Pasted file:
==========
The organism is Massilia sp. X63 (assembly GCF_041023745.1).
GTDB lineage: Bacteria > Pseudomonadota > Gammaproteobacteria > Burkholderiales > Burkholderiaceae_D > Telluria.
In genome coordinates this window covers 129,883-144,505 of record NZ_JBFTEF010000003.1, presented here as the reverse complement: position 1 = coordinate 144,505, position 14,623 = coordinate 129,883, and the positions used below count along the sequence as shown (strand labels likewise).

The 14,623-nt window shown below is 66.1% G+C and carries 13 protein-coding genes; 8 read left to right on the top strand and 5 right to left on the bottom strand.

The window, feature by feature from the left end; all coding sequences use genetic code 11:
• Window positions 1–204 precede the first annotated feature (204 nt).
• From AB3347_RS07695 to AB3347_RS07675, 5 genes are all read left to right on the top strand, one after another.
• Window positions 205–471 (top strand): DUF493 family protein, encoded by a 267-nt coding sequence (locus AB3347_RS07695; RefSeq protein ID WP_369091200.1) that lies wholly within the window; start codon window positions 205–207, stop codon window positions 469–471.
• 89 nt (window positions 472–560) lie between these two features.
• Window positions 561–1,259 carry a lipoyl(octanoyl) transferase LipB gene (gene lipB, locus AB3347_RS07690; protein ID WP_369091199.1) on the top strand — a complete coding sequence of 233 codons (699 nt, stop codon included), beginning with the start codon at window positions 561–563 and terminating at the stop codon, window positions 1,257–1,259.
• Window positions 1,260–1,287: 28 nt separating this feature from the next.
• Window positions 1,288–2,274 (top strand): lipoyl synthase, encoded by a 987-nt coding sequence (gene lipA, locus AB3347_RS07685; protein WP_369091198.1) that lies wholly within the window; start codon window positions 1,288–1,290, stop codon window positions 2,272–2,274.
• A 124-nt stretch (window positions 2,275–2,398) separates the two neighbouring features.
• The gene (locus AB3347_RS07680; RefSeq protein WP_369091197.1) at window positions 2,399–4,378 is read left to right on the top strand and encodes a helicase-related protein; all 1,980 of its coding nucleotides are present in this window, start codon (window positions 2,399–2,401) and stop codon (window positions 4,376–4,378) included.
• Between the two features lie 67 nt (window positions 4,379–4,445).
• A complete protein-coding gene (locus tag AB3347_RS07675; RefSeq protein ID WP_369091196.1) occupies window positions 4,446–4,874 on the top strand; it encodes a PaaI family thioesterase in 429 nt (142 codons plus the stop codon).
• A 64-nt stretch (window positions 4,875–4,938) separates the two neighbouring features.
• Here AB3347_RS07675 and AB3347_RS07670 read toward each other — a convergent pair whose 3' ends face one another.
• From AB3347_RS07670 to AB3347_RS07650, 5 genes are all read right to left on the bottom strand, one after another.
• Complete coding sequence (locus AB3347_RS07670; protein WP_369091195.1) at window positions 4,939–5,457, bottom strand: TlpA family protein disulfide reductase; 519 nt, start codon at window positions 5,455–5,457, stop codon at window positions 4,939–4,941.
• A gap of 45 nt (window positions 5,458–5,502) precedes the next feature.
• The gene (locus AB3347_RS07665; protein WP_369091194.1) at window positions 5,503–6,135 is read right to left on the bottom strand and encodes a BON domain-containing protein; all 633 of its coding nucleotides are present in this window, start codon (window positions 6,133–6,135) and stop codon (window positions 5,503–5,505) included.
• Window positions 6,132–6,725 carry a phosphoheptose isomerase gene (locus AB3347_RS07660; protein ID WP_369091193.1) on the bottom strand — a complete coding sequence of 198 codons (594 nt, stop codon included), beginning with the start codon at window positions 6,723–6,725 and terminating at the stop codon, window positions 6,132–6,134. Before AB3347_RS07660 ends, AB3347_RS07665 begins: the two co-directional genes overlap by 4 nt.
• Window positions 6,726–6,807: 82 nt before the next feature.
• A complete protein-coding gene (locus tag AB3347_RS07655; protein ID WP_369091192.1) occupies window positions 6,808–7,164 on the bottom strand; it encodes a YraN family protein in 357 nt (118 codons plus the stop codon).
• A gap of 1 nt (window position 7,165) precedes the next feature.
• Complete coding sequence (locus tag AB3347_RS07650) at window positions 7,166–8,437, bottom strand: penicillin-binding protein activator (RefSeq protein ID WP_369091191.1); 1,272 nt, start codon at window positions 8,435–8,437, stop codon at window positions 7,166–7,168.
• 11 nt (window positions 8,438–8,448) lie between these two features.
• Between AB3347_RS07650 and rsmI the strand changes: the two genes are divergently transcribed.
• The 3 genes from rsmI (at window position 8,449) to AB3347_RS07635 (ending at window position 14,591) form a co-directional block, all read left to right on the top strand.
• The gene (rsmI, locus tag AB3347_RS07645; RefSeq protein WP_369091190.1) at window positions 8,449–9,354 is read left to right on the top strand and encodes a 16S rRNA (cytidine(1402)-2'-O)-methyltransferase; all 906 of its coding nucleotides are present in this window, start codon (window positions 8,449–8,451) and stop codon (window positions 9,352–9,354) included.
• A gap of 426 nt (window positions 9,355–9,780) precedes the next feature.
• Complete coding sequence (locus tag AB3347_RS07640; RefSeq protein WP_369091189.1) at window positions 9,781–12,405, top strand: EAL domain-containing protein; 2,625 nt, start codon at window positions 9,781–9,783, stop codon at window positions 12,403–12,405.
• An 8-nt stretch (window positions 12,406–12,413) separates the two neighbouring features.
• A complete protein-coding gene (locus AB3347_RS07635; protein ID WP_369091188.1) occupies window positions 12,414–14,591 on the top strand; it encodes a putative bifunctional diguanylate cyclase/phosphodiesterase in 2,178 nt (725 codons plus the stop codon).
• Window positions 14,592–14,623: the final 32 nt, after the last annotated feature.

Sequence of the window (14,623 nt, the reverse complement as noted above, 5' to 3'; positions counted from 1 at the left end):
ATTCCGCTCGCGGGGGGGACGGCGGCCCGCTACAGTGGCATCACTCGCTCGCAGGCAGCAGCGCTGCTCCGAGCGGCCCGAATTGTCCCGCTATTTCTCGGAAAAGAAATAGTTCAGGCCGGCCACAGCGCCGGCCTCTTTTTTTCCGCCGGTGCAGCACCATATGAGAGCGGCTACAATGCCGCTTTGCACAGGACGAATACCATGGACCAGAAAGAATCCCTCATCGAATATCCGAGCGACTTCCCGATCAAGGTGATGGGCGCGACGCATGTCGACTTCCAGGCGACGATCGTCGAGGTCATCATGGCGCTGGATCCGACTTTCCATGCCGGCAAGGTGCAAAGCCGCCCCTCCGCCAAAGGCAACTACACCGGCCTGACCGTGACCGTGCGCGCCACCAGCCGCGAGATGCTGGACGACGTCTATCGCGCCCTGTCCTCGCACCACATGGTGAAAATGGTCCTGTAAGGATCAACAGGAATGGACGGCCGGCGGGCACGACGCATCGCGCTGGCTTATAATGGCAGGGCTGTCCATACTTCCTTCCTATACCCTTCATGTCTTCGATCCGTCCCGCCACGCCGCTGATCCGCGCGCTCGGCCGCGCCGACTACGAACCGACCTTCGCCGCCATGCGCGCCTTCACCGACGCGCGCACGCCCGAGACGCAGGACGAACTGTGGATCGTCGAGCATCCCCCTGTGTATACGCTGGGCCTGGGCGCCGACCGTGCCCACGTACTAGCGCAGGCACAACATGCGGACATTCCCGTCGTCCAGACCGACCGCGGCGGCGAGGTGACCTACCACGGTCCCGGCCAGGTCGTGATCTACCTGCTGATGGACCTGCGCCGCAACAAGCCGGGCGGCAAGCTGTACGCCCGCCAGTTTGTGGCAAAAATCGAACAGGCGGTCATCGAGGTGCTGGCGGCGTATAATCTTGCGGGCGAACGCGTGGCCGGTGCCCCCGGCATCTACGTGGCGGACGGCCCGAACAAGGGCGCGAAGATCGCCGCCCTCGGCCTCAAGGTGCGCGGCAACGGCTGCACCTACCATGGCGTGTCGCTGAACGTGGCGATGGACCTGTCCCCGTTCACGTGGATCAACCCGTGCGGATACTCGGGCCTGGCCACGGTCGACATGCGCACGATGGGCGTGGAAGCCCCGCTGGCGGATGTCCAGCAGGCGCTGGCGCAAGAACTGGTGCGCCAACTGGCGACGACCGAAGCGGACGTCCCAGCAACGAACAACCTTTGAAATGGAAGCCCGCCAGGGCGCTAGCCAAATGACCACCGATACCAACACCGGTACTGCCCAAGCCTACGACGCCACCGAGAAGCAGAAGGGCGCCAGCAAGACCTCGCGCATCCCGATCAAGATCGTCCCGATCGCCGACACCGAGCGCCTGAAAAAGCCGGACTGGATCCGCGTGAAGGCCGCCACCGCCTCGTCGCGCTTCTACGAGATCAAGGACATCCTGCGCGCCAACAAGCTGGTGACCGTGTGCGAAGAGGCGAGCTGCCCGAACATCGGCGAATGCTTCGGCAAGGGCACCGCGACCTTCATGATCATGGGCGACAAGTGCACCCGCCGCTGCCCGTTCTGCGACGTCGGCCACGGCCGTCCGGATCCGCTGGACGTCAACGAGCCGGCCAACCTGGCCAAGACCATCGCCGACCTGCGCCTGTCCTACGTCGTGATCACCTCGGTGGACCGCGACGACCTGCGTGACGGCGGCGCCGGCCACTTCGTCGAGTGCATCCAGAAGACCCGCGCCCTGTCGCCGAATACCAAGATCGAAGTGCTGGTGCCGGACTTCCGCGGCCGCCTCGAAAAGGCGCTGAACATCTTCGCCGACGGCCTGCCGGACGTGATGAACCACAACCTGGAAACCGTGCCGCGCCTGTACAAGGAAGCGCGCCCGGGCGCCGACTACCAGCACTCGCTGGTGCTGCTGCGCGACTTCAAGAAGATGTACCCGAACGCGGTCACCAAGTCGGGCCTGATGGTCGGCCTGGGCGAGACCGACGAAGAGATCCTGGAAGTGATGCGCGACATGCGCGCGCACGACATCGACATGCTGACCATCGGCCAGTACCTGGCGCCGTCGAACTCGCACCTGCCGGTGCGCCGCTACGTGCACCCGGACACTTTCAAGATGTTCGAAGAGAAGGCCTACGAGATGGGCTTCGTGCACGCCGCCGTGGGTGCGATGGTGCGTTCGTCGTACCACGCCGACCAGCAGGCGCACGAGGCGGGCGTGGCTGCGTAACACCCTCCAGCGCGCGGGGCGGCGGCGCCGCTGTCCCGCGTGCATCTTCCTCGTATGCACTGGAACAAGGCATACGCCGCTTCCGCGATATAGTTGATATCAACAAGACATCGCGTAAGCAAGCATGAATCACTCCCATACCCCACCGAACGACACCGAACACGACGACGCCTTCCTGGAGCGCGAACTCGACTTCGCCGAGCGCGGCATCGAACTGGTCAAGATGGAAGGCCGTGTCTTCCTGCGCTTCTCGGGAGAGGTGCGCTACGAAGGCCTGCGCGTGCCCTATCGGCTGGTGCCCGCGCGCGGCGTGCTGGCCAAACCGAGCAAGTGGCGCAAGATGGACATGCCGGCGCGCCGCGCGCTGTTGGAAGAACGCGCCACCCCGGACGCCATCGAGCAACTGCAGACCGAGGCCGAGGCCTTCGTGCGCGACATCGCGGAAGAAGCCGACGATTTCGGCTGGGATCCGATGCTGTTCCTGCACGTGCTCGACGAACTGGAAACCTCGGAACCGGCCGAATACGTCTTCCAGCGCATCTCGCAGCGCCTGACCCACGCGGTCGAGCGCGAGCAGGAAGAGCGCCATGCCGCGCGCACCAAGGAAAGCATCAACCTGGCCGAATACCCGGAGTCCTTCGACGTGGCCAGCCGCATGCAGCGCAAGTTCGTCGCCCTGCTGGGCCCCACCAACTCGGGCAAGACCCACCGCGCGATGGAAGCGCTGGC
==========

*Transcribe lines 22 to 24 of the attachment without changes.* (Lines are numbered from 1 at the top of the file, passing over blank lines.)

• The gene (locus AB3347_RS07665; protein WP_369091194.1) at window positions 5,503–6,135 is read right to left on the bottom strand and encodes a BON domain-containing protein; all 633 of its coding nucleotides are present in this window, start codon (window positions 6,133–6,135) and stop codon (window positions 5,503–5,505) included.
• Window positions 6,132–6,725 carry a phosphoheptose isomerase gene (locus AB3347_RS07660; protein ID WP_369091193.1) on the bottom strand — a complete coding sequence of 198 codons (594 nt, stop codon included), beginning with the start codon at window positions 6,723–6,725 and terminating at the stop codon, window positions 6,132–6,134. Before AB3347_RS07660 ends, AB3347_RS07665 begins: the two co-directional genes overlap by 4 nt.
• Window positions 6,726–6,807: 82 nt before the next feature.